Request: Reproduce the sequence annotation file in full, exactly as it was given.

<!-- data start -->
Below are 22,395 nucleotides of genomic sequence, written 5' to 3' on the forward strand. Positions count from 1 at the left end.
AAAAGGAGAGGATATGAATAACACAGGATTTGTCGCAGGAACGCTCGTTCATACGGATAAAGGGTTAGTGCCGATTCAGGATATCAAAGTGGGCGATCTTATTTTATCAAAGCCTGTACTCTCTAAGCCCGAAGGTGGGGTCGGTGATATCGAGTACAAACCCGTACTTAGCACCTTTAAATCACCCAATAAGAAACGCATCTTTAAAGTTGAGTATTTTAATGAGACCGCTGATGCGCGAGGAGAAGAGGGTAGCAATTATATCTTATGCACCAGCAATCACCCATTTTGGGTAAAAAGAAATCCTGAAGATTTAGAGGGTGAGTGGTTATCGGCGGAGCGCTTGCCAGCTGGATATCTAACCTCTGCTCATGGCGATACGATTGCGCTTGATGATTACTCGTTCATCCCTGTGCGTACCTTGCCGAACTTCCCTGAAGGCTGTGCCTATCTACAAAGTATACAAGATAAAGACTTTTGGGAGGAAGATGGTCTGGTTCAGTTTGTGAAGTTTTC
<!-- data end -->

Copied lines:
Below are 22,395 nucleotides of genomic sequence, written 5' to 3' on the forward strand. Positions count from 1 at the left end.
AAAAGGAGAGGATATGAATAACACAGGATTTGTCGCAGGAACGCTCGTTCATACGGATAAAGGGTTAGTGCCGATTCAGGATATCAAAGTGGGCGATCTTATTTTATCAAAGCCTGTACTCTCTAAGCCCGAAGGTGGGGTCGGTGATATCGAGTACAAACCCGTACTTAGCACCTTTAAATCACCCAATAAGAAACGCATCTTTAAAGTTGAGTATTTTAATGAGACCGCTGATGCGCGAGGAGAAGAGGGTAGCAATTATATCTTATGCACCAGCAATCACCCATTTTGGGTAAAAAGAAATCCTGAAGATTTAGAGGGTGAGTGGTTATCGGCGGAGCGCTTGCCAGCTGGATATCTAACCTCTGCTCATGGCGATACGATTGCGCTTGATGATTACTCGTTCATCCCTGTGCGTACCTTGCCGAACTTCCCTGAAGGCTGTGCCTATCTACAAAGTATACAAGATAAAGACTTTTGGGAGGAAGATGGTCTGGTTCAGTTTGTGAAGTTTTC